The Roundtable on Responsible Palm Oil (RSPO), despite its success in convincing palm oil suppliers and buyers to commit to a more responsible supply chain, still has much work to do if this sector will truly become one that respects human rights and sustainable development. After NGO investigations suggested that reforms in the industry were not going far enough, the RSPO suspended dozens of companies from the organization last year for alleged non-compliance.
But many suppliers were still not getting the message, spooking some of the world’s largest palm oil buyers to ditch the companies from which they were sourcing palm oil. The biggest offender, according to NGOs such as Aidenvironment, is the IOI Group, a founding member of the RSPO. The RSPO suspended IOI from the organization, which resulted in the Malaysian palm oil producer and supplier filing a lawsuit. That litigation sparked an outcry that eventually led to IOI announcing this week that it would drop the litigation.
But despite IOI insisting that it will follow stricter RSPO guidelines, evidence suggests IOI is still skirting both RSPO’s guidelines and Indonesian law. According to the NGO Greenpeace, field investigations revealed that canals have been dug throughout peatlands on the island of Borneo, which environmental groups say are vital carbon sinks and susceptible to fires when drained.
Greenpeace is urging Cargill, the last major company still conducting business with IOI, to follow the lead of companies such as Unilever and Kellogg and find a new palm oil supplier. Other environmental advocacy groups have long joined Greenpeace to amplify their demands that the global palm oil industry, and consumers, take action so that more companies will follow their words with deeds.
For example, Rainforest Action Network (RAN) recently issued a blistering report accusing a joint venture of PepsiCo in Indonesia of doing nothing to stop environmental degradation and human rights abuses in that country. Like many global food companies, the global food giant has disclosed a plan to source only sustainable palm oil within its supply chain — 100 percent, in fact, by the end of this year. But RAN accused PepsiCo of leaving a loophole when it comes to its business partners, allowing its supplier Indofood to carry on business as usual.
And Indofood’s business, according to RAN, was built on the backs of laborers who often work without a contract or access to health care while earning wages significantly lower than permanent employees on palm oil plantations -- and often below the legal minimum wage.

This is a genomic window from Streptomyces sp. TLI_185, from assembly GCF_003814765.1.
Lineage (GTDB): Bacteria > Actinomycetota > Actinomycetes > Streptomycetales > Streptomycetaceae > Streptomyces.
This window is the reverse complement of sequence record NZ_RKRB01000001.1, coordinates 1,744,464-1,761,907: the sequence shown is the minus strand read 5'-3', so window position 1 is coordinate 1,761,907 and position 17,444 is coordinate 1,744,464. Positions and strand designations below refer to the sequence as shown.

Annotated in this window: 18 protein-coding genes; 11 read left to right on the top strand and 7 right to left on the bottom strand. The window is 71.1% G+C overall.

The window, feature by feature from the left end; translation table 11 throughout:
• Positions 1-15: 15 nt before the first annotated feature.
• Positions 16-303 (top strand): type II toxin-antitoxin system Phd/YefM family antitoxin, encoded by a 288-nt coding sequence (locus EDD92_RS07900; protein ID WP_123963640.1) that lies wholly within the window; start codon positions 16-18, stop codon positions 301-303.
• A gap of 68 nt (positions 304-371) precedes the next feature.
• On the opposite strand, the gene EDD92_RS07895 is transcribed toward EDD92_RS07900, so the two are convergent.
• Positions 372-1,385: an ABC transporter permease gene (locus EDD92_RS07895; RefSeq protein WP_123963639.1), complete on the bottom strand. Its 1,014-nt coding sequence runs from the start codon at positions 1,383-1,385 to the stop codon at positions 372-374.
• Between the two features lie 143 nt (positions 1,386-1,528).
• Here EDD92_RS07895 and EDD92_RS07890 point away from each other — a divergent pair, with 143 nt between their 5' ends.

RAN also accused Indofood of nickel-and-diming employees, often in the form of cash penalties for infractions such as the improper cutting of stems or picking unripe fruit. Such penalties drive down wages the point where these workers often earn less than $120 a month. Often assigned aggressive quotas, many workers bring their wives or children to help them gather oil palm fruit, and frequently doing so without access to the proper safety equipment to get the job done. Other alleged abuses include health risks from the overuse of pesticides and fertilizers and intimidation tactics that prevent workers from joining labor unions other than those endorsed by Indofood.
While RAN is loudly calling for companies, starting with PepsiCo, to partner with the RSPO in solving those labor problems, a coalition of NGOs and businesses released an online mapping tool that they say can help companies gauge whether their palm oil suppliers are contributing to deforestation.
Global Forest Watch’s PALM Risk Tool is the result of an evaluation of hundreds of palm oil mills. According to the World Resources Institute (WRI), which led this project, the tool analyzes satellite imagery and other data within 31 miles (50 kilometers) to assess threats palm oil production has on local forests. Such mapping promises companies the ability to catch deforestation risks before they even happen — eliminating the typical response of companies that it is nearly impossible for them to pinpoint the exact location from which their palm oil is originally sourced.
With hundreds of companies promising to use only “conflict-free” or responsibly sourced palm within their supply chains by 2020, time is running out to make good on such commitments in order to placate their stakeholders.
The sticks wielded by Greenpeace and RAN, along with the carrots offered by WRI and RSPO, show that environmental groups will only amplify what they see are the risks that the world’s demand for palm oil imposes on communities and the global environment. The time to make these corrections was yesterday, but companies have more resources at hand to show that they can change their sourcing policies and minimize the impact their business practices have many time zones away.
Image credit: Peter Nijenhuis/Flickr
Leon Kaye has written for 3p since 2010 and become executive editor in 2018. His previous work includes writing for the Guardian as well as other online and print publications. In addition, he's worked in sales executive roles within technology and financial research companies, as well as for a public relations firm, for which he consulted with one of the globe’s leading sustainability initiatives. Currently living in Central California, he’s traveled to 70-plus countries and has lived and worked in South Korea, the United Arab Emirates and Uruguay.
Leon’s an alum of Fresno State, the University of Maryland, Baltimore County and the University of Southern California's Marshall Business School. He enjoys traveling abroad as well as exploring California’s Central Coast and the Sierra Nevadas.